Yamiche Alcindor to receive 2022 Zenger Award
For her reporting on politics and civil rights, journalist Yamiche Alcindor will receive the 2022 Zenger Award for Press Freedom from the University of Arizona School of Journalism.
Alcindor, who is the Washington correspondent for NBC News and host of "Washington Week" for PBS, will be honored Wednesday, November 16 at a gala dinner at the Tucson Marriott University Park.
The Zenger Award, given by the University of Arizona journalism program since 1954, honors those who fight for freedom of the press and the people’s right to know. The last two recipients were the Committee to Protect Journalists and Christiane Amanpour of CNN.
Alcindor worked at The New York Times, USA Today and Newsday before joining PBS “NewsHour” to cover the White House, where she regularly asked former President Donald Trump tough questions. She now covers the Biden administration for NBC News and moderates “Washington Week,” a Peabody Award-winning weekly news analysis series that broadcasts live each Friday on PBS stations nationwide.
She covers a range of issues, including the impact of the coronavirus pandemic, police involved killings, systemic racism and immigration. During the 2020 presidential election season, Alcindor was a moderator for the sixth Democratic primary debate.
“Her extensive reporting on the impact of policies on diverse communities is so impressive,” said Professor Jessica Retis, new director of the University of Arizona School of Journalism. “Her efforts in investigating issues at the intersection of race and politics exemplifies the essence of the Zenger Award.”
Alcindor earned the respect of journalists worldwide in November 2018 when she asked Trump a question about his support for nationalism, “which some people saw as emboldening white nationalism,” she said. Trump told her, “That’s such a racist question.” He claimed to have “high poll numbers” and angrily pointed his finger at Alcindor and said her question was “insulting” and “terrible.”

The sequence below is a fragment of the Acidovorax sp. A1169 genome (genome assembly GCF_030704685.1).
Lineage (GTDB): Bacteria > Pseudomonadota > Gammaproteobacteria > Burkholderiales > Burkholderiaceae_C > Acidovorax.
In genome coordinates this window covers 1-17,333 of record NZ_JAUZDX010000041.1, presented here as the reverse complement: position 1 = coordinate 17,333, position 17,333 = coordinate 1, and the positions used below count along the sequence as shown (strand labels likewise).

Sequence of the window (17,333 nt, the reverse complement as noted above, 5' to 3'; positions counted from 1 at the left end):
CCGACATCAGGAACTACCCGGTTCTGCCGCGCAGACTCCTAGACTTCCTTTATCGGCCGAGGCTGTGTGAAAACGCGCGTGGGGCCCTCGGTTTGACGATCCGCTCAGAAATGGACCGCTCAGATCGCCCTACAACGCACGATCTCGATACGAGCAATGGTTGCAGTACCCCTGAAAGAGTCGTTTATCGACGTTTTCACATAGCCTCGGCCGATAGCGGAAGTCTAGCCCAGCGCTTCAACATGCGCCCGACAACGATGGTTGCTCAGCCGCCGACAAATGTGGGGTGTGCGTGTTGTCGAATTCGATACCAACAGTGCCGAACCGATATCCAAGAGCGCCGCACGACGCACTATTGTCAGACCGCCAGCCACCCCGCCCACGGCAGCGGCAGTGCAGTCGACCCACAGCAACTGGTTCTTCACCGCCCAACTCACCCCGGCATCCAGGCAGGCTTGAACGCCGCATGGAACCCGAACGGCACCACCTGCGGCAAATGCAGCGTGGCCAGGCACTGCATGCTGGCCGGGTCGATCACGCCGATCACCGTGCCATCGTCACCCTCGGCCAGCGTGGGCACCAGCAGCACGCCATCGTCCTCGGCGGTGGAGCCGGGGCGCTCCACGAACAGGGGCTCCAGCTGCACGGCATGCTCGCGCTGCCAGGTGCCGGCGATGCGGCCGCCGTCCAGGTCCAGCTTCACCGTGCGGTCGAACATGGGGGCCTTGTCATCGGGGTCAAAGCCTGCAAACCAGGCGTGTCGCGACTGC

“I tried to stay calm and stay focused in that moment on my purpose,” Alcindor told students at Vermont’s Middlebury College in 2019. “I was steadied by all the people that I ask questions for. ... We have to be in a place where we are continuously pushing this president on the facts. …
“I am someone who really believes that if we are doing our role, then the politicians will feel a little bit uncomfortable and on edge because we are asking questions that are really going to make them think.”
As the anchor of PBS’ “Washington Week,” she leads the only primetime public affairs show on broadcast television.
“I’m very proud of the fact that as a black woman doing this job, not every show, not every story is going to be about race and about culture, but that I’ve been able to really also dig into those things,” Alcindor told AdWeek. “We did a whole ‘Extra’ on the Emmett Till Lynching Act. When after hundreds of years, our country finally said lynching someone because of the color of their skin is a federal crime.
“That to me is something that I think I’m particularly proud of at ‘Washington Week,’ that we not only have a diverse cast of reporters, but also the things that that are important to me as a reporter who’s covered civil rights and politics that those things can also make their way on the show.”
Alcindor is the recipient of multiple awards for her work, including the 2020 Aldo Beckman Award for Overall Excellence in White House Coverage from the White House Correspondents’ Association and the 2020 Gwen Ifill Award from the International Women’s Media Foundation (IWMF). She is a member of the National Association of Black Journalists (NABJ) and was named the organization’s 2020 Journalist of the Year.
Alcindor was born in Miami to Haitian parents. She earned a bachelor’s degree in English, government and African American studies from Georgetown University. In 2015, she received a master’s degree in broadcast news and documentary filmmaking from New York University.